This appeal to Warfield is not without its value. It indicates how far those who make the appeal have gone in their own thinking and how far they are willing to have their churches go. Usually, these theologians are quite reticent about their own views, contenting themselves with striking out against the "fundamentalism" and "anti-intellectualism" of those who insist on a literal reading of Genesis 1 and 2 as history. By appealing to Warfield, these men show, at the very least, that they are open to epochs of millions of years, theistic evolution as the explanation of all the forms and species other than man, the biological descent of man from the beasts as regards his body, and even "Adam's" begetting of "Eve's" body from a primate. How such thinking answers the question, " Genesis 1-11: Myth or History?" is plain to all.

What explains the vulnerability of Warfield and other otherwise orthodox men of his day to the pressures of evolutionary scientific theory? The explanation is fourfold. First, the assault on the doctrine of creation and on the inspiration of Genesis 1-11 by the enemy of the Christian faith and its God in these last days is powerful and crafty.

Second, Warfield was mistaken in his thinking about general revelation. He supposed that general revelation and Scripture are two equal authorities for Christians. Indeed, in practice Scripture must give way to general revelation. Warfield then naively identified the latest scientific theory with general revelation. Worse still, Warfield thought that God's revelation of Himself in creation to unbelievers, for example, Charles Darwin, resulted in right knowledge of God as Creator, so that the Christian church is required to yield to Darwin's proclamation of the truth of God. Darwin is virtually a herald of God in the world! Warfield confused general revelation with natural theology.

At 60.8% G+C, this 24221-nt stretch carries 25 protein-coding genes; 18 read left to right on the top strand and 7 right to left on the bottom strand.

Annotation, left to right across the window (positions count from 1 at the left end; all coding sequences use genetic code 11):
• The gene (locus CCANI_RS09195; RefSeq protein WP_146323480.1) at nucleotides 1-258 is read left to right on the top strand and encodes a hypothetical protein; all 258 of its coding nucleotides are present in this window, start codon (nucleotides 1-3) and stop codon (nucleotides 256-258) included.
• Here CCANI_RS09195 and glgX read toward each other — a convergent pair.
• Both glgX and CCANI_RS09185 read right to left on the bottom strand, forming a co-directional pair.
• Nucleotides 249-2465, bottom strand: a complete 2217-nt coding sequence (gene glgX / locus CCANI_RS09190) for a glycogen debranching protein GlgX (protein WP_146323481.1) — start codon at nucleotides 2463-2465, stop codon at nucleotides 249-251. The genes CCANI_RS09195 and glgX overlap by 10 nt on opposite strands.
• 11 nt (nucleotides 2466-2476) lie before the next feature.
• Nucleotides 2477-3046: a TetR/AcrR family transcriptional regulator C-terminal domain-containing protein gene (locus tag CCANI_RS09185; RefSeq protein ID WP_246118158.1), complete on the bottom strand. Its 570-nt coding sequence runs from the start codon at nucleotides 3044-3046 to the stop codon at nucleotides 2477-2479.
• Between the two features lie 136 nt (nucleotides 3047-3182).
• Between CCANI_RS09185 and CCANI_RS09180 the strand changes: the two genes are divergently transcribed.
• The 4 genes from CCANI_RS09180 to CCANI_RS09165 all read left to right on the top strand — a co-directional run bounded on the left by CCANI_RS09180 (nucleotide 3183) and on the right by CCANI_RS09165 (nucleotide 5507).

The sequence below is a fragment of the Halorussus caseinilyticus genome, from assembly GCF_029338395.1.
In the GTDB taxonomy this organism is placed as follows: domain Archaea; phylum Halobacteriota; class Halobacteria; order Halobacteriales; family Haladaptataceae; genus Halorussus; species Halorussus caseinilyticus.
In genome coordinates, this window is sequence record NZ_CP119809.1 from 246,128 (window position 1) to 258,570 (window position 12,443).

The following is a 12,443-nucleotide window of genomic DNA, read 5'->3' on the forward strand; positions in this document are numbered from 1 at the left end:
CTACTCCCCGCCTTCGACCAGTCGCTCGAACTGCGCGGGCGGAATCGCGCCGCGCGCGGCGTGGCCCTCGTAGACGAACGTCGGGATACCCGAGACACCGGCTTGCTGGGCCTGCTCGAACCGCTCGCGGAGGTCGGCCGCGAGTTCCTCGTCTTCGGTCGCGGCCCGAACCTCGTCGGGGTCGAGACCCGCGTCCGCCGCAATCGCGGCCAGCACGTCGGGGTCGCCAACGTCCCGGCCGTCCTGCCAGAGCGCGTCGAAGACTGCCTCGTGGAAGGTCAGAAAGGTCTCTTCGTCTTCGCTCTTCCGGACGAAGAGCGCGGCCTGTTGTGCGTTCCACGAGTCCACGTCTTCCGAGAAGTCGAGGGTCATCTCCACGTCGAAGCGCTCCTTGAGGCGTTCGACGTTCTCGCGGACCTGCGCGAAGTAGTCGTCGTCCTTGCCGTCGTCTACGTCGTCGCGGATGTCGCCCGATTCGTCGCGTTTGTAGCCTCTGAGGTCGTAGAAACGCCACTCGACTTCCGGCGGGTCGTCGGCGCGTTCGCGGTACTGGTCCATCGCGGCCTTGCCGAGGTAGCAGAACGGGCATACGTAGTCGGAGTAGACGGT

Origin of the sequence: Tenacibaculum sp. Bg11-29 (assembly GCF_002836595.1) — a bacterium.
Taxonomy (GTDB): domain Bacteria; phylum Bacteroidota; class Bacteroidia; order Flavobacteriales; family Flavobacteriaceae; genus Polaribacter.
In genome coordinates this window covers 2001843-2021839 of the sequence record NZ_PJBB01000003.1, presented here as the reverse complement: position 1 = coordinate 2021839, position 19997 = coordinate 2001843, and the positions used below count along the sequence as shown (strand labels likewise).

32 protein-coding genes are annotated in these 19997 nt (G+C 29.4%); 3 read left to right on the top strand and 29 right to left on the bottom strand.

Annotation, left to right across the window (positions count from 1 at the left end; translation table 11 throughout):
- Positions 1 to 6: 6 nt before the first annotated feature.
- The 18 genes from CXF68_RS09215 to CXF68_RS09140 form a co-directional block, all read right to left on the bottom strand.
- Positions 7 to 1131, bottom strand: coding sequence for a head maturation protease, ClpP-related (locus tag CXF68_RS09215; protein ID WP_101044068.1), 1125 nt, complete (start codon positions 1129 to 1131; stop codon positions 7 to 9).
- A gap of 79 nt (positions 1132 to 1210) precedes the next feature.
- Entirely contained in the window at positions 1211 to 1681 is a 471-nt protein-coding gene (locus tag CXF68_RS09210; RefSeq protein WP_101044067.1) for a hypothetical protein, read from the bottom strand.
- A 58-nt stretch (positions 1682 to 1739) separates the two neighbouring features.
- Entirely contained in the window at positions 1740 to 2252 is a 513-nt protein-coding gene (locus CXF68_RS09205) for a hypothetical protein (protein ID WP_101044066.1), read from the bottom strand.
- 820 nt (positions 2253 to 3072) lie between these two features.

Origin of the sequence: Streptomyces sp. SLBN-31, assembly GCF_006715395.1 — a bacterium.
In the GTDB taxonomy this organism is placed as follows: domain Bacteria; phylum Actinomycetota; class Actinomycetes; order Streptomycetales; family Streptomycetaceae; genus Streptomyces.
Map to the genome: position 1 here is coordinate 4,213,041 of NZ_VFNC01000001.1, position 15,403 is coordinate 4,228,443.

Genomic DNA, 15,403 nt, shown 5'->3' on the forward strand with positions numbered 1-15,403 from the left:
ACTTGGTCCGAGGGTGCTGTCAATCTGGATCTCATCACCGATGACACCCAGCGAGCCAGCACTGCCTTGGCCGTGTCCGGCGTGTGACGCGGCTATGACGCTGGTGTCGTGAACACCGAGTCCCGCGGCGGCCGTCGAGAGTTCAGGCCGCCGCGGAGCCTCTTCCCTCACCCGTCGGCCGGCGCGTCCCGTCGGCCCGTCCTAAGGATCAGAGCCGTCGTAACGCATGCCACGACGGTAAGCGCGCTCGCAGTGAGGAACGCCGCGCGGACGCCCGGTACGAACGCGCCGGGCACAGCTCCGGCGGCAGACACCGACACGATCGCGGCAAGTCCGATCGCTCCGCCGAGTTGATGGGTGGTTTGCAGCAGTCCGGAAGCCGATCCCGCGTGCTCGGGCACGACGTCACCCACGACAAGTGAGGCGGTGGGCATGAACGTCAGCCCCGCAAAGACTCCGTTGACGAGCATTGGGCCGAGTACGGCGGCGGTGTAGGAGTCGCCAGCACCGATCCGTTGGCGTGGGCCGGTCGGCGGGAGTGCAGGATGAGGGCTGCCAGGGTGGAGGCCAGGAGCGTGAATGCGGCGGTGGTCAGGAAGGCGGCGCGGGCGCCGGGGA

Romans 1:18ff. teaches that the ungodly, including ungodly scientists (probably ungodly scientists especially), immediately hold under the knowledge of God that they have from creation, changing the truth of God, for instance, the truth of God as Creator, into a lie. This is all that they can do as totally depraved sinners. God's sole purpose with general revelation for the ungodly is to render them without excuse.

Third, Warfield was not sufficiently impressed with the total depravity of the mind, or reason, of the ungodly. This is also a fundamental error in Warfield's apologetics. Ungodly scientists, for example, Charles Darwin and Thomas ("Dr. Beelzebub") Huxley, do not think neutrally, much less favorably, about God and His Word on the basis of raw data. They theorize in enmity against God and His Word. Their scientific theories are the weapons of their warfare against the church.

Fourth, Warfield's attitude toward the culture of the world of the ungodly, especially the culture of the universities, learning, and science, was not antithetical. It was not the attitude of spiritual separation and warfare. Relations between the Presbyterian Church and its colleges, on the one hand, and the surrounding culture, on the other hand, were friendly. The world would bless the church through its learning, and the church would Christianize the world with its theology. No doubt, the theory of common grace helped to frame this attitude.